Quantifying the impact of customer allocations on supply chain performance
Leaders for Global Operations Program.
Donald Rosenfield and Tomàs Palacios.
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This project investigates the impact that customer allocations have on key cost and service indicators at Intel Corporation. Allocations provide a method to fill orders during constrained supply, when total demand for a given product exceeds available supply. It is hypothesized that allocations increase inventory levels since customers may not always take the supply that is reserved for them in allocations. Also, if the total number of allocation groupings could be reduced, it is thought that the total inventory needed to adequately service the same customer base could be reduced due to the increased potential for pooling. To test these hypotheses, historical data on allocations and product shipments were analyzed to assess how much inventory on hand could be attributed to using allocations. A model was built to calculate safety stock using historical allocations data as a demand indicator. Using this model, we simulate how much safety stock would be sufficient to meet expected demand as we reduce the number of allocations groups and pool risk across larger groups of customers. We also interview various supply managers to understand the impact allocations has on headcount, factoring in the geographical differences in managing allocations across a global supply chain. The results suggest that customer allocations are a complex yet necessary process at a large manufacturing firm. A moderate amount of extra inventory is carried since there is no penalty to customers for inflating forecasts, but relative to safety stock already kept on hand it is nominal. Strategically reducing allocations groupings in key product lines that are likely to be significantly constrained can provide a way to operate efficiently with less inventory on hand. Longer term, products can feasibly be taken off allocations when it is determined that supply is healthy enough to do so, but a robust process needs to be in place to handle this.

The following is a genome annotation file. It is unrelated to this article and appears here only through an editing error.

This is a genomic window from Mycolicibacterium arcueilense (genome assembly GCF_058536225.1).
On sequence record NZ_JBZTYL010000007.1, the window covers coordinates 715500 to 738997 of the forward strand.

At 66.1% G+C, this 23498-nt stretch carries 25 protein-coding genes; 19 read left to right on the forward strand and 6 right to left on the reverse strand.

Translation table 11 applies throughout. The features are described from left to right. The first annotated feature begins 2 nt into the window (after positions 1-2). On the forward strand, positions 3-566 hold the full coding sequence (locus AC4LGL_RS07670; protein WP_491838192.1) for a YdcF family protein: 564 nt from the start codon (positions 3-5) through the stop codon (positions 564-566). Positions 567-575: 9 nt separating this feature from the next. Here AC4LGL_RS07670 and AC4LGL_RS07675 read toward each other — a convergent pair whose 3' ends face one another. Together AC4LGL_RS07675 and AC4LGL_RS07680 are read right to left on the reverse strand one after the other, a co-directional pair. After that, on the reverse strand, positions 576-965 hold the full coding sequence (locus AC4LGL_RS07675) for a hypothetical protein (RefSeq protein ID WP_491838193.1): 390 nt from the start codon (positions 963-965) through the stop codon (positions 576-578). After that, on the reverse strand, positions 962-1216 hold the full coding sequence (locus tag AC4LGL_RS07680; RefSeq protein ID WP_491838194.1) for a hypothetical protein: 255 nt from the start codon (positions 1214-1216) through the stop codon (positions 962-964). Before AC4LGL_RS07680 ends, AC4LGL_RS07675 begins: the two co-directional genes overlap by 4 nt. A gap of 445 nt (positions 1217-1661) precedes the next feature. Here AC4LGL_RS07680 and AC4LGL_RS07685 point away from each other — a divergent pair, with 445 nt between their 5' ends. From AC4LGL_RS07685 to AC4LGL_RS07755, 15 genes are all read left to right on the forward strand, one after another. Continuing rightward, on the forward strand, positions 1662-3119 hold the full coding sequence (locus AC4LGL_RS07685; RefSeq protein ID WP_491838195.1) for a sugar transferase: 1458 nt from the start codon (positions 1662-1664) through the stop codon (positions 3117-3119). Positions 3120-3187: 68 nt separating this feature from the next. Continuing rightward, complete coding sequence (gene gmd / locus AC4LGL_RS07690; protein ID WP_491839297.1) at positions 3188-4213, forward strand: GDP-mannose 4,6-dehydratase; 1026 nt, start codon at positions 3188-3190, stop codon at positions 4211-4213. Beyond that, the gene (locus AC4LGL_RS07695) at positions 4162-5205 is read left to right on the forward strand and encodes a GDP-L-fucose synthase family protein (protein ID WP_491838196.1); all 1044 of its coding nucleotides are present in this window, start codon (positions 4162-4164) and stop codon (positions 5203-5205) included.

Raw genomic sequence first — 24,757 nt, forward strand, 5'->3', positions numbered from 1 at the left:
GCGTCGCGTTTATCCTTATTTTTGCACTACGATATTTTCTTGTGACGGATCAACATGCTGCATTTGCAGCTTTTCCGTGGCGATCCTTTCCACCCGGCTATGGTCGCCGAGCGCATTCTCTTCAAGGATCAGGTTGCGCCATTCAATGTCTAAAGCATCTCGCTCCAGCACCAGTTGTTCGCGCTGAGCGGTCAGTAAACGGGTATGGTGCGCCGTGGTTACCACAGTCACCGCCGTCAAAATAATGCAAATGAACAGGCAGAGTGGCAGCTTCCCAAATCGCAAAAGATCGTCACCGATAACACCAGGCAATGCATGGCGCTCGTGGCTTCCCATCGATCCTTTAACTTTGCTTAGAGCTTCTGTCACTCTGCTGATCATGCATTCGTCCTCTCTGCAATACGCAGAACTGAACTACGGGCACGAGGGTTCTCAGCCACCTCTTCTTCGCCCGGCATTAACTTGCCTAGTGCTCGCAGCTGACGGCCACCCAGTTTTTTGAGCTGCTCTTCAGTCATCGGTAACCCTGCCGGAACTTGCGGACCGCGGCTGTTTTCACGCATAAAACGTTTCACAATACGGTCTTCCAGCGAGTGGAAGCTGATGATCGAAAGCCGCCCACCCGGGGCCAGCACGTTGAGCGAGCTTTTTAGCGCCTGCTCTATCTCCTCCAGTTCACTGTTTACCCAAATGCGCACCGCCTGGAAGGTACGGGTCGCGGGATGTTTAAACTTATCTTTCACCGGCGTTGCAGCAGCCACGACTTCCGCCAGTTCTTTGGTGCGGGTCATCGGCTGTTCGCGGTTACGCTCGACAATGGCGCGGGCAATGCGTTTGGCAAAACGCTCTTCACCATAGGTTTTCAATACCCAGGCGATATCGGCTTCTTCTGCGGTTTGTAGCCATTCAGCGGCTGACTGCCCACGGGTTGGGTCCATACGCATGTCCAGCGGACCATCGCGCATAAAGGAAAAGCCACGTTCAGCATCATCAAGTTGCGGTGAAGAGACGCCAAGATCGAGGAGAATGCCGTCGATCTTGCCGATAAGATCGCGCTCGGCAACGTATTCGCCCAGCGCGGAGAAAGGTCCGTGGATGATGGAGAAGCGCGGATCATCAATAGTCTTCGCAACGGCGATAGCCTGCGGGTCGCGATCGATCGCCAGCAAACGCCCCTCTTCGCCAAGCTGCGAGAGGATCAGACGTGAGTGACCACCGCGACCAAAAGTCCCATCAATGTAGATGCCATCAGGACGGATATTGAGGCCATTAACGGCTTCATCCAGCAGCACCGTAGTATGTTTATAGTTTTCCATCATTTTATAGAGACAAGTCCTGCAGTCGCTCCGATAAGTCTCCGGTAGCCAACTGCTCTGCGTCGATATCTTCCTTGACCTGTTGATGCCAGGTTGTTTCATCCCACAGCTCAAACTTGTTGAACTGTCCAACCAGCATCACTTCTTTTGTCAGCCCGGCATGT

Thesis (M.B.A.)--Massachusetts Institute of Technology, Sloan School of Management; and, (S.M.)--Massachusetts Institute of Technology, Dept. of Electrical Engineering and Computer Science; in conjunction with the Leaders for Global Operations Program at MIT, 2012.Cataloged from PDF version of thesis.Includes bibliographical references (p. 69-70).
DepartmentSloan School of Management.; Massachusetts Institute of Technology. Dept. of Electrical Engineering and Computer Science.; Leaders for Global Operations Program.
Massachusetts Institute of Technology
Sloan School of Management., Electrical Engineering and Computer Science., Leaders for Global Operations Program.